Urban League president Vernon Jordan last night challenged the Reagan administration to explain what will happen to poor people during the "interregnum" after social programs are cut next fall and before the promised upswing in the economy occurs.
"Even the wildest optimist knows it will take years for the president's program to produce the prosperity he promises," Jordan said. "What do we do until then? How do poor people survive without the basic programs they need until then?"
It was Jordan's opening challenge in a debate he has attempted to engineer this week with key administration officials over the deep reductions in federal spending for social programs. Vice President Bush, Office of Management and Budget Director David A. Stockman, United Nations Ambassador Jeane Kirkpatrick and several other members of the cabinet are to speak for the administration to the anticipated 15,000 who began pouring into Washington this weekend for the Urban League's annual conference at the Sheraton-Washington Hotel. Former vice president Walter Fauntroy are among Democrats on the schedule who are expected to argue against the administration.
In a round of press briefings and in his opening speech last night, Jordan repeated his objections to the economic proposals, calling them a "jellybean budget" that enriches the wealthy at the expense of blacks and poor people.
But, there was a clear contrast in his style and that of NAACP board chairman Margaret Bush Wilson who introduced President Reagan at her group's annual meeting in Denver earlier this month by announcling, smilingly: "The NAACP does not necessarily subscribe to the views that are about to be expressed." White House aides, regarding that as bad from and a gratuitous slap, were stunned and angered. Clearly Jordan is seeking to avoid fostering that kind of antagonism here this week.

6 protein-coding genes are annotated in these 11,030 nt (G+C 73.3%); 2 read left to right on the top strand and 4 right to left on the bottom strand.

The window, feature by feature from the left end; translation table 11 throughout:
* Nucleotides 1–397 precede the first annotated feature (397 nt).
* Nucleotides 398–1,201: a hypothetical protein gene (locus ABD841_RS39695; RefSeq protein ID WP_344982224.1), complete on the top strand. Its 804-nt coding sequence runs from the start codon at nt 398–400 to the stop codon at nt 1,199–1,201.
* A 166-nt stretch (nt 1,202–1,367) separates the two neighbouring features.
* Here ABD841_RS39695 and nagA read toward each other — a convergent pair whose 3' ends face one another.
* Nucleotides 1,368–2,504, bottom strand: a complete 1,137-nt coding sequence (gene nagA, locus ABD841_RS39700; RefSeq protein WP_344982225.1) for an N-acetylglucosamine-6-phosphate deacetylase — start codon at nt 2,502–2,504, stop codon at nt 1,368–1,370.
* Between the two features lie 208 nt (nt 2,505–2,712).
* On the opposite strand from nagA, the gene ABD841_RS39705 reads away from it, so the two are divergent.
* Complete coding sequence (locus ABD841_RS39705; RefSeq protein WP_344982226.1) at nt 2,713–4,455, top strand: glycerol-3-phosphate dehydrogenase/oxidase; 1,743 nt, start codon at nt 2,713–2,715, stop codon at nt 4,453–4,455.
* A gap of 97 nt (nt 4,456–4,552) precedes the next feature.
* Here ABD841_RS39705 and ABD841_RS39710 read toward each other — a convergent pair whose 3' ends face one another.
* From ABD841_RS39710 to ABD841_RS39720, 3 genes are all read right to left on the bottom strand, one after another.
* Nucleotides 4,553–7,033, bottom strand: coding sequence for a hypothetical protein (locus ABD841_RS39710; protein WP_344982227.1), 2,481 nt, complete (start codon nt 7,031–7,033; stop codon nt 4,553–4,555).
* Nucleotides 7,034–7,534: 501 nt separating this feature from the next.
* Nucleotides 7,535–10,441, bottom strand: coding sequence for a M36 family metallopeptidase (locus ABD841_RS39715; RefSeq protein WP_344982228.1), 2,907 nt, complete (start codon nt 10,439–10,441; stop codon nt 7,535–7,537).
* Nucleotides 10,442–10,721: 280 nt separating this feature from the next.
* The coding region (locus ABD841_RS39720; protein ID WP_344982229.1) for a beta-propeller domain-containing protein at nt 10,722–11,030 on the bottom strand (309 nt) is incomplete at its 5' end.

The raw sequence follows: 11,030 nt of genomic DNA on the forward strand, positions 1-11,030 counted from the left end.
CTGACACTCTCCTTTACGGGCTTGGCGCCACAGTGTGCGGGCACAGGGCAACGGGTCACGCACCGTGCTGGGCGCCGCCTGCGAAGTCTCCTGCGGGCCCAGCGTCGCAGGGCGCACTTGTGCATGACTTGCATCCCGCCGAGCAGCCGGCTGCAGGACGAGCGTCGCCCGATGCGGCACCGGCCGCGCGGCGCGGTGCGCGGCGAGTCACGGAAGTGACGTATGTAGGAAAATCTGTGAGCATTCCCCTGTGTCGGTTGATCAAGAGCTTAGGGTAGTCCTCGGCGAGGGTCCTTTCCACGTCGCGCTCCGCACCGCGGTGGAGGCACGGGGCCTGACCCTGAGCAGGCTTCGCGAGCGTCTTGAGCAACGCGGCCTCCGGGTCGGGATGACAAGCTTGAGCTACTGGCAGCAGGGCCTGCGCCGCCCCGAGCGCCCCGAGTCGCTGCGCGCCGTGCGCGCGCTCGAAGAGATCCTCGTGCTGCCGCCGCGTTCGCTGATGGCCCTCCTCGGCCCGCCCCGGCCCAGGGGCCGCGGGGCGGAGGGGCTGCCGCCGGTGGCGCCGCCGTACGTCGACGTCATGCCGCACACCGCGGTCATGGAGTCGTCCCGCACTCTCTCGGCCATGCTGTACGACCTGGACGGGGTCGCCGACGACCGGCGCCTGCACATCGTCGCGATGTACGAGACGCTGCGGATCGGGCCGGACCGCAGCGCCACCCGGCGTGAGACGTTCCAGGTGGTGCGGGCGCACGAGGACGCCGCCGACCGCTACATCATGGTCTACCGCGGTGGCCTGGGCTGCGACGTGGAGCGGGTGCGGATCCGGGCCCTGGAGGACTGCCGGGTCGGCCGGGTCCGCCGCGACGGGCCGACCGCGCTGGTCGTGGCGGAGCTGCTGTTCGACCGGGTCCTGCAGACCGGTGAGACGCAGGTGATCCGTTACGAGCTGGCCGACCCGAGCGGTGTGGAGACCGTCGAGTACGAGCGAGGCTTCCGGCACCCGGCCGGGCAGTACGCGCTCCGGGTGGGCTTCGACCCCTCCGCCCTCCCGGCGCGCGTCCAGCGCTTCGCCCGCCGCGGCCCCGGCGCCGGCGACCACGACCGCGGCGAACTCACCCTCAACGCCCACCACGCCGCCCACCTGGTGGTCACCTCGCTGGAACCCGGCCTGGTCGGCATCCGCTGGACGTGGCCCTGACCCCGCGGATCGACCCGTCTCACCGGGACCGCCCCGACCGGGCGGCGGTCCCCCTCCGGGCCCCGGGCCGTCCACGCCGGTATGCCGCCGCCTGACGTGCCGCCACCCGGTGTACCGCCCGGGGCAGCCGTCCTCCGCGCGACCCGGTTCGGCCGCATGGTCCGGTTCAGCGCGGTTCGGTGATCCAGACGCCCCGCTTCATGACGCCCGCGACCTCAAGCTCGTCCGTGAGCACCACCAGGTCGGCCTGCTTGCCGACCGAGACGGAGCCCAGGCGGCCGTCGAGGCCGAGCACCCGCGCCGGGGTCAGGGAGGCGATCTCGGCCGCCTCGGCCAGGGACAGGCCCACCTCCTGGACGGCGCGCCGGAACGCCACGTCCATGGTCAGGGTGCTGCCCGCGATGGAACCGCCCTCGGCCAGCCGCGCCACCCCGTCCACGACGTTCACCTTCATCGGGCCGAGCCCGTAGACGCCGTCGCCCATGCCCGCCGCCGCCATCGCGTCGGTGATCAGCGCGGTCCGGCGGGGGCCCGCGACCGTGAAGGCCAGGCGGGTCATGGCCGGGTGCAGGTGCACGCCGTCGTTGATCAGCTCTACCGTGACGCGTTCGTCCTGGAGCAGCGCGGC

While he did not flinch at strongly criticizing the administration, describing it in his speech as both lacking in compassion and "wedded to an ideology of radical conservatism" that has been outmoded since the Great Depression, Jordan was careful to avoid personally attacking Reagan.
"We must make a clear distinction between our political and ideological differences with President Reagan, on the one hand, and our high personal regard for him on the other," Jordan said. "The president is a good man, a courageous man and, on a personal level, a compassionate man."
Acting to set the terms of the administration's response in its speeches to the league this week, Jordan attempted to deflate many conservative arguments used to justify the deep spending reductions. He disagreed that most social programs had failed or had bred dependency. Most blacks are anxious to enter the economic mainstream, he said, and "we know that will not happen without a federal government that pushes the private sector into affirmative action programs."
He acknowledged that blacks who are to be disproportionately affected by the proposed cuts are isolated, without many old allies and forced in the present climate to again fight battles for laws like the Voting Rights Act which "we fought 16 years ago."
"We are thrust back to square one."
He criticized Democrats in Congress for "passively" going along with the new conservative mood and at one point suggested to his audience that their problems were created both by "weak-kneed liberals and hard-hearted conservatives."
He called for raising "high a fresh banner of protest" but provided little else in the way of a strategy for his listeners to follow at this late stage in a budget fight that is all but over.